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Assessing Change in Cognitive Function in Dementia: The Relative Utilities of the Alzheimer’s Disease Assessment Scale – Cognitive Subscale and the Cognitive Drug Research System

Wesnes K.A.

Author affiliations

Cognitive Drug Research Ltd., Goring-on-Thames, and Human Cognitive Neuroscience Unit, Northumbria University, Newcastle upon Tyne, UK; Brain Sciences Institute, Swinburne University, Hawthorn, Vic., Australia

Corresponding Author

Prof. Keith A Wesnes, PhD

Cognitive Drug Research Ltd., CDR House

Gatehampton Road

Goring-on-Thames RG8 0EN (UK)

Tel. + 44 1491 878 700, Fax +44 1491 878 701, E-Mail keithw@cognitivedrugresearch.com

Related Articles for ""

Neurodegenerative Dis 2008;5:261–263

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This paper considers the suitability of the Alzheimer’s Disease Assessment Scale – Cognitive Subscale (ADAS-cog) as the gold standard in registration trials of treatments for Alzheimer’s disease. Working groups have recommended replacing the ADAS-cog if suitable automated alternatives can be found. This paper makes the case for the Cognitive Drug Research (CDR) computerised cognitive assessment system, as an example of a suitable instrument to replace the ADAS-cog. The CDR system has been widely used in dementia work for 20 years and shows good correlations to the ADAS-cog, while additionally assessing the domains of attention, working memory, information processing and retrieval speed of information held in memory. The utility of the system in evaluating and differentiating the major dementias will be described, as well as its ability to track deterioration over time. Its validation as a core measure of cognitive dysfunction in the dementias will be described, as will work showing that various CDR measures relate closely to activities of daily living. The sensitivity of the CDR system to anticholinesterases will be described in Alzheimer’s disease, dementia with Lewy bodies and Parkinson’s dementia. Finally, the CDR system has a large normative database which allows treatment effects in dementia to be put into an unambiguous clinical perspective.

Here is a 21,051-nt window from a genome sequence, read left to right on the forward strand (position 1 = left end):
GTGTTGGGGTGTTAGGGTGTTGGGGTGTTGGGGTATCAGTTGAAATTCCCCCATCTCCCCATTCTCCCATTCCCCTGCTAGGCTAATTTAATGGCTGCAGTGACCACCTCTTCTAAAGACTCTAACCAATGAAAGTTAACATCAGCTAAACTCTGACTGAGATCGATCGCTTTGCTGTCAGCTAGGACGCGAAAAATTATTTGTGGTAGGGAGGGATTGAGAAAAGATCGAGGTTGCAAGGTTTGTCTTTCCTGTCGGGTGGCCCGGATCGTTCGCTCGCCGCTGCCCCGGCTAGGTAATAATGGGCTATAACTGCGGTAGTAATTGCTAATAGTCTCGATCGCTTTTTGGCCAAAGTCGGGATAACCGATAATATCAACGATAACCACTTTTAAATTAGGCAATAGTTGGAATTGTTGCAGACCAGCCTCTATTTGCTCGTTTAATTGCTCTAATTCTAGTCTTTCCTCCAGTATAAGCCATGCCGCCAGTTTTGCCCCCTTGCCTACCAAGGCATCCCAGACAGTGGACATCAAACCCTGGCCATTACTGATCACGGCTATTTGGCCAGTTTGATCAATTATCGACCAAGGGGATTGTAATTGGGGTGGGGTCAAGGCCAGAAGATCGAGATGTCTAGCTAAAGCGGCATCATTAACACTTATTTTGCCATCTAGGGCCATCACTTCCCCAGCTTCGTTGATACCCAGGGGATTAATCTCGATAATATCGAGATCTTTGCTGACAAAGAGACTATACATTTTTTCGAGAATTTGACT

© 2008 S. Karger AG, Basel


  1. Wesnes K, Harrison J: The evaluation of cognitive function in the dementias: methodological and regulatory considerations. Dialogues Clin Neurosci 2003;5:77–88.
  2. Ferris S, Lucca U, Mohs R, Dubois B, Wesnes K, Erzigkeit H, Geldmacher D, Bodick N: Objective psychometric tests in clinical trials of dementia drugs. Position paper from the International Working Group on Harmonization of Dementia Drug Guidelines. Alzheimer Dis Assoc Disord 1997;11(suppl 3):34–38.
    External Resources
  3. Simpson PM, Surmon DJ, Wesnes KA, Wilcock GK: The Cognitive Drug Research computerised assessment system for demented patients: a validation study. Int J Geriatr Psychiatry 1991;6:95–102.
    External Resources